- Is the agent experienced?
- Is the agent a neighborhood specialist?
- Does the agent possess specialized knowledge or has the agent received training for specific types of transactions?
I realize that all agents have to start in the business somewhere. Newer agents sometimes take offense when I suggest that buyers should hire an experienced real estate agent, but with the complexities of many transactions, mistakes are easy to make. That's why agents carry errors and omissions insurance. Call me old fashioned if you like, but I'm the kind of person who prefers to hire experience. Given a choice between brand new and eager or experienced and grumpy, I'll take the experienced and grumpy agent every day.
However, when it comes to hiring an agent to help a buyer buy a short sale, the bar goes up. That's because there are too many things that can go wrong in a short sale. The person best equipped to handle a short sale buyer is an agent who understands the listing side of the short sale transaction, and that person may very well be a short sale listing agent.
On a practical level, the buyer's agent in a short sale has virtually no involvement whatsoever in the transaction. The success of a short sale and its negotiation falls on the shoulders of the listing agent. The buyer's agent cannot contact the bank nor speak with the seller.
The buyer's agent comes in handy at the inception of the offer, by crafting that offer to protect the buyer's interests. That's because there are elements inherent in a short sale offer that are not present in a regular transaction. Agents who list and sell a lot of short sales can identify these elements for a buyer.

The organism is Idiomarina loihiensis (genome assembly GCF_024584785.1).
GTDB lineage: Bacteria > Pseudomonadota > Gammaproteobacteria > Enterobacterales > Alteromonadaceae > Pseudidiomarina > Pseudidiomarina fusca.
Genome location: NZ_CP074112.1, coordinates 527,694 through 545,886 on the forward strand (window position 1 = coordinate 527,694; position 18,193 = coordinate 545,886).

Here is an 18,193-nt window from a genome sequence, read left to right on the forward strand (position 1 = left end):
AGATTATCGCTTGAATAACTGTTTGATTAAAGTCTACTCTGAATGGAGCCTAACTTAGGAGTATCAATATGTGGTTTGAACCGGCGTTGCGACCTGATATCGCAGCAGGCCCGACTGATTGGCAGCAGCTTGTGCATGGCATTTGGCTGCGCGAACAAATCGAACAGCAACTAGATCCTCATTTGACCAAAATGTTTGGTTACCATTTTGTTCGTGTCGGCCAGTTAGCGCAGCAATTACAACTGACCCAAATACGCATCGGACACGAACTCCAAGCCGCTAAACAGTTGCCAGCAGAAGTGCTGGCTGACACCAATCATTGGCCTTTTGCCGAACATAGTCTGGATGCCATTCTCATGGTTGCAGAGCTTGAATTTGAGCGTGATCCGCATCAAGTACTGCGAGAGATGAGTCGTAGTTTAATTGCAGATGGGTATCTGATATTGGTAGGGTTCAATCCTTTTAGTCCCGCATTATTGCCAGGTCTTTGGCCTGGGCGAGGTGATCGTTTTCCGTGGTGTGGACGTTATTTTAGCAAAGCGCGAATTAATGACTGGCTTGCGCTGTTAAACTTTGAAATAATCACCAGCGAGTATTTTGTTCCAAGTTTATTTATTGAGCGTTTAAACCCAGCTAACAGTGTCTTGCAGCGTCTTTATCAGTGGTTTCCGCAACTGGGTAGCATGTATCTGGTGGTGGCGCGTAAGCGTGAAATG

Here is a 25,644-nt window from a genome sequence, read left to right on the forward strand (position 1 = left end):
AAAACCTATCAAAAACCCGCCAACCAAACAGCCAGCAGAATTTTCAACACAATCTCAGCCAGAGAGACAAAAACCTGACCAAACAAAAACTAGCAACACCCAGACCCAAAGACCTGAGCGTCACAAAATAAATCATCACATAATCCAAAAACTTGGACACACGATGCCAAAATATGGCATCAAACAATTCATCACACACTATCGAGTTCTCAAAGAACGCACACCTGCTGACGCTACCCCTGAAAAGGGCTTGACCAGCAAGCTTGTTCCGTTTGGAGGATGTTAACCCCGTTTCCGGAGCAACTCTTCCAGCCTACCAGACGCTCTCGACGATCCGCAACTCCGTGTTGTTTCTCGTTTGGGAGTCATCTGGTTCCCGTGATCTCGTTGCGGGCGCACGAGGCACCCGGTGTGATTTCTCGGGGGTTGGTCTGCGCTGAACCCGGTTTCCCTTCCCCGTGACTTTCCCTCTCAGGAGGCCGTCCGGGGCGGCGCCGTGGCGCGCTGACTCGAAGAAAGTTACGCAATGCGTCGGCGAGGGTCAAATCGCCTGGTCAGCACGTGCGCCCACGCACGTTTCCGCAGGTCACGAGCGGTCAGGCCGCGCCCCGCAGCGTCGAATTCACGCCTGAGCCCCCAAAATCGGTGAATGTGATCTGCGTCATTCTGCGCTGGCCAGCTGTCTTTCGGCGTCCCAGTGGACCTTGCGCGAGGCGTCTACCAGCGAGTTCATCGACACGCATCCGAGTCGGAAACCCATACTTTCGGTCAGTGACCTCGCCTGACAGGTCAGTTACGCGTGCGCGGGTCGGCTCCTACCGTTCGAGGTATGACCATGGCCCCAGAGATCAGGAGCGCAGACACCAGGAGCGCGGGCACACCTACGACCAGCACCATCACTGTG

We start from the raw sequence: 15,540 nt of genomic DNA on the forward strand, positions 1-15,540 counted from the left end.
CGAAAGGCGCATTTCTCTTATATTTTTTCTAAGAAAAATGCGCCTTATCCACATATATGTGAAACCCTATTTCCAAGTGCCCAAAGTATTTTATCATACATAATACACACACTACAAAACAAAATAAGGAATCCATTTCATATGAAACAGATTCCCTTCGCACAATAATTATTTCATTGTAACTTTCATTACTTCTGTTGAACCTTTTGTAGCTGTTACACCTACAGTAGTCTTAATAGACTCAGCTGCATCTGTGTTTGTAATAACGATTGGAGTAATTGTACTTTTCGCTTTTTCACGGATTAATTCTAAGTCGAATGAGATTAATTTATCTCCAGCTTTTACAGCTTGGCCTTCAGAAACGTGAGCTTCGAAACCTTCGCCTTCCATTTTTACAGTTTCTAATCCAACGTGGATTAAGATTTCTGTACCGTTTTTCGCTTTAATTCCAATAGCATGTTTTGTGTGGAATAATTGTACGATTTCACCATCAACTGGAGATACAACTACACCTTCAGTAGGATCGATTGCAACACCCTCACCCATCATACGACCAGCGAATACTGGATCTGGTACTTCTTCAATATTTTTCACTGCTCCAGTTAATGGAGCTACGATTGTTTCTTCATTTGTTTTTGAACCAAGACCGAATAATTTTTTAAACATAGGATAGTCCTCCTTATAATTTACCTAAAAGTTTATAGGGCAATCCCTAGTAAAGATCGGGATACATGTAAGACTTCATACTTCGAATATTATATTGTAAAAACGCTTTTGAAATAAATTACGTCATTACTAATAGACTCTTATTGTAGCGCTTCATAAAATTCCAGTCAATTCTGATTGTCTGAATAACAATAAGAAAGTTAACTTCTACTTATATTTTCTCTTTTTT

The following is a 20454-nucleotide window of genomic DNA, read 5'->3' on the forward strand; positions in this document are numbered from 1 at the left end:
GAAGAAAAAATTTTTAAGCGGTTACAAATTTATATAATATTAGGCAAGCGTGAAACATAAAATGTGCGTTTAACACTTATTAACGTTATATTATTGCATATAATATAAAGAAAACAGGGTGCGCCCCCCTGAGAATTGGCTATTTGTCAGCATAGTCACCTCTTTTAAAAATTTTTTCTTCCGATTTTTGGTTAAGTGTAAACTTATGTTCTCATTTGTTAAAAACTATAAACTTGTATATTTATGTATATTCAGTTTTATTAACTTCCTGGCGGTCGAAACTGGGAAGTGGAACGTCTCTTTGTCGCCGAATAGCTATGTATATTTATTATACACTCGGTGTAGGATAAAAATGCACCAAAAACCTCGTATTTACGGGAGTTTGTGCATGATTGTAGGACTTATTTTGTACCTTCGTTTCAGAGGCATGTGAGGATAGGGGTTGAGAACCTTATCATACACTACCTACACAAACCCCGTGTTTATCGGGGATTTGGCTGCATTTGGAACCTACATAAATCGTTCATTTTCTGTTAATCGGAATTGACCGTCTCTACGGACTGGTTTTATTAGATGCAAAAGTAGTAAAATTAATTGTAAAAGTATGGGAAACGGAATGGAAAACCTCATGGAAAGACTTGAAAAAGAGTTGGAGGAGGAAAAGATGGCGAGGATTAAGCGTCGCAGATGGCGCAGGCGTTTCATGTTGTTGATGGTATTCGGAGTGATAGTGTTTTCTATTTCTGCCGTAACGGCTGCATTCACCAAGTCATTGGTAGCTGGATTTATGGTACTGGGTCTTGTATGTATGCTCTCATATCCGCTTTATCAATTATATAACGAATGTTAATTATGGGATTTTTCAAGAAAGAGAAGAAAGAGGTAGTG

Typical Short Sale Buyer's Agent Duties
Generally, when a buyer writes an offer on a short sale, that buyer wants some kind of assurance that the transaction will close. Moreover, the buyer doesn't want to lose the home to another buyer or have the bank reject the buyer's offer. Because a short sale listing agent has first-hand knowledge of the process, a buyer may want to hire an agent with short sale experience -- and I don't mean hiring the listing agent of that particular property. Here are some of the things an experienced short sale agent will do:
- Verify the number of that listing agent's sold short sales to determine the agent's experience level. If the listing agent hasn't successfully closed very many short sales, that could be a red flag.
- Find out whether there are two loans on the short sale and the identity of the lenders. This information will serve to approximate the wait for short sale approval.
- Talk to the listing agent and ask whether the agent is negotiating the short sale or if it will be farmed out to a third-party vendor, which could cause delays.
- Ask whether the seller has a hardship. Without a hardship, it's possible the short sale could be denied.
- Run the comparable sales for the home because the list price could mean nothing.
- Eliminate the competition and the chances that the seller will send multiple offers to the bank.
At the time of writing, Elizabeth Weintraub, DRE # 00697006, is a Broker-Associate at Lyon Real Estate in Sacramento, California.